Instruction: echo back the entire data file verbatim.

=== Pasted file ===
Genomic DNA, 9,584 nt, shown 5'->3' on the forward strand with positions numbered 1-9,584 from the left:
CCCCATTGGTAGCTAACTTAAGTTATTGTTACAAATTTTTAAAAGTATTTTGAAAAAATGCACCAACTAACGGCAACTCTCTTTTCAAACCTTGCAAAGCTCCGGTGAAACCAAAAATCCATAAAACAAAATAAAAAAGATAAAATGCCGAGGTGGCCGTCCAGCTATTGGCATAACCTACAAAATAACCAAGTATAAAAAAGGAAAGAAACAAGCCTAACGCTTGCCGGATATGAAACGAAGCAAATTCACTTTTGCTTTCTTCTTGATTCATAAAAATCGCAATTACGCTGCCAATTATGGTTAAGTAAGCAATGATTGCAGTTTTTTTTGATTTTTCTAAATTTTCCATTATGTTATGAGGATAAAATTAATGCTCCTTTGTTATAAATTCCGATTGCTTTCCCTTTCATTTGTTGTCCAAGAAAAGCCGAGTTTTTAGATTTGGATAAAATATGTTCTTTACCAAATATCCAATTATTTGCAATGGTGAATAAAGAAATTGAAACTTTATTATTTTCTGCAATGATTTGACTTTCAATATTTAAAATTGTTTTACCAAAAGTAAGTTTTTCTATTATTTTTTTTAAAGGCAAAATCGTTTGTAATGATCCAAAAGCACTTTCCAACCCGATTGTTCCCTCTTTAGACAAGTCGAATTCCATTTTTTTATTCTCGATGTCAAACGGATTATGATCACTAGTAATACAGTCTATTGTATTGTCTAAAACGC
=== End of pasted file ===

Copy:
Genomic DNA, 9,584 nt, shown 5'->3' on the forward strand with positions numbered 1-9,584 from the left:
CCCCATTGGTAGCTAACTTAAGTTATTGTTACAAATTTTTAAAAGTATTTTGAAAAAATGCACCAACTAACGGCAACTCTCTTTTCAAACCTTGCAAAGCTCCGGTGAAACCAAAAATCCATAAAACAAAATAAAAAAGATAAAATGCCGAGGTGGCCGTCCAGCTATTGGCATAACCTACAAAATAACCAAGTATAAAAAAGGAAAGAAACAAGCCTAACGCTTGCCGGATATGAAACGAAGCAAATTCACTTTTGCTTTCTTCTTGATTCATAAAAATCGCAATTACGCTGCCAATTATGGTTAAGTAAGCAATGATTGCAGTTTTTTTTGATTTTTCTAAATTTTCCATTATGTTATGAGGATAAAATTAATGCTCCTTTGTTATAAATTCCGATTGCTTTCCCTTTCATTTGTTGTCCAAGAAAAGCCGAGTTTTTAGATTTGGATAAAATATGTTCTTTACCAAATATCCAATTATTTGCAATGGTGAATAAAGAAATTGAAACTTTATTATTTTCTGCAATGATTTGACTTTCAATATTTAAAATTGTTTTACCAAAAGTAAGTTTTTCTATTATTTTTTTTAAAGGCAAAATCGTTTGTAATGATCCAAAAGCACTTTCCAACCCGATTGTTCCCTCTTTAGACAAGTCGAATTCCATTTTTTTATTCTCGATGTCAAACGGATTATGATCACTAGTAATACAGTCTATTGTATTGTCTAAAACGC